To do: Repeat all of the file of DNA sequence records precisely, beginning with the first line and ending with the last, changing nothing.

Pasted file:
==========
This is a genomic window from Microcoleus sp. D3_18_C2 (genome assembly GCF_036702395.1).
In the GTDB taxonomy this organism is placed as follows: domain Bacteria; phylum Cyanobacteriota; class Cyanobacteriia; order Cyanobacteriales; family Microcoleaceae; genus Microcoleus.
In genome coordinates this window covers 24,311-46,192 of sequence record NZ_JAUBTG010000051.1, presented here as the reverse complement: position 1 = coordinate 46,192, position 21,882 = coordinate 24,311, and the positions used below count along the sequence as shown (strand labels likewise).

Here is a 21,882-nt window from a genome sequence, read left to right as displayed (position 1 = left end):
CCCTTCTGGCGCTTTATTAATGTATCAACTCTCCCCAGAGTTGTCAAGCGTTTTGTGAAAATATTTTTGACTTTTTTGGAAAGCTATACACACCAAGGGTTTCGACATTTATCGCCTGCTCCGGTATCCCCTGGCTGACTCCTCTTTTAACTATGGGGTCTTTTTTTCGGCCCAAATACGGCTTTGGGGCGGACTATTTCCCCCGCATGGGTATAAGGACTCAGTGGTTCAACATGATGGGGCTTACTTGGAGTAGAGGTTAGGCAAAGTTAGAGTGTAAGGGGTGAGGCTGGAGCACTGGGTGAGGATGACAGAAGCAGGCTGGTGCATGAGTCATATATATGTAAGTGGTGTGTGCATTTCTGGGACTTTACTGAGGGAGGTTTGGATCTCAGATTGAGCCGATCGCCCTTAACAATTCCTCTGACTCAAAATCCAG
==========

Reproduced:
This is a genomic window from Microcoleus sp. D3_18_C2 (genome assembly GCF_036702395.1).
In the GTDB taxonomy this organism is placed as follows: domain Bacteria; phylum Cyanobacteriota; class Cyanobacteriia; order Cyanobacteriales; family Microcoleaceae; genus Microcoleus.
In genome coordinates this window covers 24,311-46,192 of sequence record NZ_JAUBTG010000051.1, presented here as the reverse complement: position 1 = coordinate 46,192, position 21,882 = coordinate 24,311, and the positions used below count along the sequence as shown (strand labels likewise).

Here is a 21,882-nt window from a genome sequence, read left to right as displayed (position 1 = left end):
CCCTTCTGGCGCTTTATTAATGTATCAACTCTCCCCAGAGTTGTCAAGCGTTTTGTGAAAATATTTTTGACTTTTTTGGAAAGCTATACACACCAAGGGTTTCGACATTTATCGCCTGCTCCGGTATCCCCTGGCTGACTCCTCTTTTAACTATGGGGTCTTTTTTTCGGCCCAAATACGGCTTTGGGGCGGACTATTTCCCCCGCATGGGTATAAGGACTCAGTGGTTCAACATGATGGGGCTTACTTGGAGTAGAGGTTAGGCAAAGTTAGAGTGTAAGGGGTGAGGCTGGAGCACTGGGTGAGGATGACAGAAGCAGGCTGGTGCATGAGTCATATATATGTAAGTGGTGTGTGCATTTCTGGGACTTTACTGAGGGAGGTTTGGATCTCAGATTGAGCCGATCGCCCTTAACAATTCCTCTGACTCAAAATCCAG